The concept of lighting roads and streets is not a modern day one. The earliest street lighting was as long ago as the Roman and Greek civilisations. The idea behind it was predominantly security; to deter robbers and light paths clearly.
However, the street-light debate has hotted up in recent years with some councils aiming to significantly reduce their energy bills by turning off the lights for selected periods of the night. With campaigners claiming that road safety is being badly compromised by this money-saving exercise, other solutions are urgently being sought. One such solution being proposed is the use of LED lights to replace traditional incandescent lamp lighting.
Light up the situation
Local councils have been unashamed to admit that they are switching off the lights in a bid to save money. This has subsequently raised very real fears over compromises in road safety and an increase in crime. Bright, well-lit areas are naturally less attractive to would-be criminals and by switching the lights off, these areas are no longer so well protected. In addition the AA has stated that six deaths on the road have been directly connected to a lack of street lighting, with several people being struck by cars. Effective lighting is a very simple safety measure which can save lives, but the high cost of it is causing a problem for councils in these economically straightened times.
Are we on or are we off?
So where is the solution? There needs to be one; recent surveys carried out show that this is a contentious issue with an absolutely dichotomy of opinion. It was revealed that urban areas placed more significance on LED street lighting than rural ones. Consumers are now looking around for simpler, cost-effective lighting solutions – and this is where LEDs make their entrance. Could they be the answer?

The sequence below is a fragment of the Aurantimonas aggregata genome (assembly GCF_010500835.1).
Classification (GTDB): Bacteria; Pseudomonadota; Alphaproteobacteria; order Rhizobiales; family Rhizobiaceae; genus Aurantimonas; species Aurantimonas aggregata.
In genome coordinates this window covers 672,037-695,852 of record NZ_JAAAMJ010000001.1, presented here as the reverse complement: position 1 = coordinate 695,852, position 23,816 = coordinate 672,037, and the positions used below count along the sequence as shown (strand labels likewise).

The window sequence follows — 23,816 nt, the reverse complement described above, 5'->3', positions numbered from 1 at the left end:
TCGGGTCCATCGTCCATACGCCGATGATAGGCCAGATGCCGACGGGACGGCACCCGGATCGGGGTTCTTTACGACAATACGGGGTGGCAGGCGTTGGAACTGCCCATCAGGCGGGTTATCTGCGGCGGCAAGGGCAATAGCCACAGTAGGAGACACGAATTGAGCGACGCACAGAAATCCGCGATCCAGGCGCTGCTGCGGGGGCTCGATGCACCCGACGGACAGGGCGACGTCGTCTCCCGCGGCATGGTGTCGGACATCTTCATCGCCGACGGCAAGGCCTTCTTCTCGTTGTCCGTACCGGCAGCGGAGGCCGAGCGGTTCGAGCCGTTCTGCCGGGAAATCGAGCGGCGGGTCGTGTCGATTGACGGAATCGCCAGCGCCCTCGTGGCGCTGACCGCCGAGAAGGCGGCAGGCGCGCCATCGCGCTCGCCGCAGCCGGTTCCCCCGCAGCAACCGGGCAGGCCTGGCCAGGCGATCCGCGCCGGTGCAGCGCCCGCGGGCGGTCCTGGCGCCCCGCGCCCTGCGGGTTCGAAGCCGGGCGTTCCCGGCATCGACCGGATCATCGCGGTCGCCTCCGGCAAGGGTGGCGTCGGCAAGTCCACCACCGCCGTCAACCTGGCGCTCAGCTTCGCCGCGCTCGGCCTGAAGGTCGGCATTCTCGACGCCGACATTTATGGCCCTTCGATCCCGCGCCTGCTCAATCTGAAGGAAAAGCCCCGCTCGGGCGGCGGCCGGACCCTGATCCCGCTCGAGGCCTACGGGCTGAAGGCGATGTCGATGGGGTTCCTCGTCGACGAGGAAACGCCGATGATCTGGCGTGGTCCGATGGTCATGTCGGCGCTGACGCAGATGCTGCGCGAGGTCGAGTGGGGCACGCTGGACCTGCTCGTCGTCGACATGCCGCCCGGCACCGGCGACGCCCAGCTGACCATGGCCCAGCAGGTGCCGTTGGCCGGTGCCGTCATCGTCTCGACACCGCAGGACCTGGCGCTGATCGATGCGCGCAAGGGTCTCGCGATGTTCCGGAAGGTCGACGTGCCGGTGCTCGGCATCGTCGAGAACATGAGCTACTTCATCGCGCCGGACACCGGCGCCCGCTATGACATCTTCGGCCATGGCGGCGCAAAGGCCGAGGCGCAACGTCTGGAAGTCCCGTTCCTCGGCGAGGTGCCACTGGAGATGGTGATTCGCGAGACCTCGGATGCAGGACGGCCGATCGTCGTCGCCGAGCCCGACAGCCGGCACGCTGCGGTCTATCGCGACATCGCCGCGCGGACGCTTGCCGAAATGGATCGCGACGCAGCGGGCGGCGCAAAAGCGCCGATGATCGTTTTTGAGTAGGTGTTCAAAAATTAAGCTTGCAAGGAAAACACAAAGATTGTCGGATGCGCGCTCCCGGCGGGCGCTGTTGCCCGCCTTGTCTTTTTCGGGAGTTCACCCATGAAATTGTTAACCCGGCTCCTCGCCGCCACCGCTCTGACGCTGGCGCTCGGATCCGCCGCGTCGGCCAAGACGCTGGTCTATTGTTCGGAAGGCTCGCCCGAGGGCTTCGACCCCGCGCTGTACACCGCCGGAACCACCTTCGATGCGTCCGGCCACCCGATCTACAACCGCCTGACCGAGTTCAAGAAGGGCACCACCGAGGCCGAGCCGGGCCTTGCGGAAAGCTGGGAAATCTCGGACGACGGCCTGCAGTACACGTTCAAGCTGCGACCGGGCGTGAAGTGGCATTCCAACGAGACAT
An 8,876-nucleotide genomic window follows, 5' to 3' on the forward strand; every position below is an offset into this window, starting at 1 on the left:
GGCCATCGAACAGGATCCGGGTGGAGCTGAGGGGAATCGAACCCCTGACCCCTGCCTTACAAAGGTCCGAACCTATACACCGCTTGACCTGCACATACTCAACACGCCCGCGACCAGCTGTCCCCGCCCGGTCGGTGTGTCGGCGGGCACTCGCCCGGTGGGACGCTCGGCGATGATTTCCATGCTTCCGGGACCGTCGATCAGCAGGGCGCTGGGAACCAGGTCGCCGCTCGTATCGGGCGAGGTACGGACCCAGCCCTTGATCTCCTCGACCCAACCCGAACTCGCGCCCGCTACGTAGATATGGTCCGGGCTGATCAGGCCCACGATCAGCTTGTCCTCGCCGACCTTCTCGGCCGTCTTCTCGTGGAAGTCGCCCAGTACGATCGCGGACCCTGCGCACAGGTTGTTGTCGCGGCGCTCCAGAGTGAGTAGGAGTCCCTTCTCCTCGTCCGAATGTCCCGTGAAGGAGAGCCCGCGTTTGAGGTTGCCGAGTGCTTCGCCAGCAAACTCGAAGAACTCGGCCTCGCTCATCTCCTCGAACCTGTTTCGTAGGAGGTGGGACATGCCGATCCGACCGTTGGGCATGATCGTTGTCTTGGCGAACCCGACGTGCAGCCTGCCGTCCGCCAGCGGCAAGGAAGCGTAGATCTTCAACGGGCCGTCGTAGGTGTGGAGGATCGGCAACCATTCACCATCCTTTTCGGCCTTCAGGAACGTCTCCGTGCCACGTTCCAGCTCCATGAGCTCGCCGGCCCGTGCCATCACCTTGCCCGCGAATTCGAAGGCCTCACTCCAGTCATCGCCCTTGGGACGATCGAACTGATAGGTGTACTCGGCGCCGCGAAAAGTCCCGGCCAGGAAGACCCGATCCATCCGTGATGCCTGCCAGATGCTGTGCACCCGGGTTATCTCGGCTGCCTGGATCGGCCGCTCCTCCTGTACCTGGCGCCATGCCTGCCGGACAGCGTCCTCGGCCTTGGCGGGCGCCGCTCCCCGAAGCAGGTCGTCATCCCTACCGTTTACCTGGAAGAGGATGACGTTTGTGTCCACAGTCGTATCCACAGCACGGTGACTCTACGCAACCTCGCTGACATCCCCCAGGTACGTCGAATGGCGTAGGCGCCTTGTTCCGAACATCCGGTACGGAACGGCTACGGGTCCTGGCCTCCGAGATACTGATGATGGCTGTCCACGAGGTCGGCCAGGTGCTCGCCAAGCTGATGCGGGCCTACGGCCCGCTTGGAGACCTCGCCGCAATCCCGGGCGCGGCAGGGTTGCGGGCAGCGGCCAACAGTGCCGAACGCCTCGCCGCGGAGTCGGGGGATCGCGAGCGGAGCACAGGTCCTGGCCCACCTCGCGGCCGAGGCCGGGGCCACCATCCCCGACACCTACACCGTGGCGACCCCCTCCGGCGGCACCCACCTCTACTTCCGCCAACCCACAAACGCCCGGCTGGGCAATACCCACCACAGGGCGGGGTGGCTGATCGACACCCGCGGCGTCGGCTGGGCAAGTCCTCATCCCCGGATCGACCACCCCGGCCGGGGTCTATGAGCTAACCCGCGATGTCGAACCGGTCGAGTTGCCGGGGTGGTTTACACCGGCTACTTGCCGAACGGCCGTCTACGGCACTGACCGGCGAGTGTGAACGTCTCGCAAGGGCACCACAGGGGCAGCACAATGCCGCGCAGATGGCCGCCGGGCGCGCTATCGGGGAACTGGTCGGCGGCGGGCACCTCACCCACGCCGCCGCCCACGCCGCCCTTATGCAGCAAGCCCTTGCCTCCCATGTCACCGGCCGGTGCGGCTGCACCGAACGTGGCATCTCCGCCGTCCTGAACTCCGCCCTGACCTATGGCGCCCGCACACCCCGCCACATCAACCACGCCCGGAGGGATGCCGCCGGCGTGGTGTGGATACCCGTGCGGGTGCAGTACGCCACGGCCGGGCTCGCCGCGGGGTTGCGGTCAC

There are a few compelling reasons LED are used in street lighting:
– Reduce maintenance cost and time
– Improved Light quality
– Reduced energy bills
– Reduces carbon footprint
– Environmentally friendly
– LED Solar Lights can reduce energy bills even further
Although LEDs are more expensive to install, the saving they offer far outweighs any initial investment. They can also be tailored to provide specific lighting choices, for example, being dimmed in certain areas where bright light is less appropriate at night. Dimming the LED light would also reduce energy usage, which wouldn’t happen with traditional lighting, meaning that its energy efficiency is maximised at all times.
Great swathes of the country are beginning to change from traditional lighting to LED, or solar-powered LEDs. This measures cuts costs and is highly effective. Gloucestershire county council have recently signed a contract to bring LED lighting to more of its roads and streets.
And with such savings to be made, through such a comprehensive solution, we are going to see a consistent increase in the change. It’s likely to be that in a short space of time the use of LEDs in street lighting will become the new norm.
Have you read our blog on How lighting impacts our lives?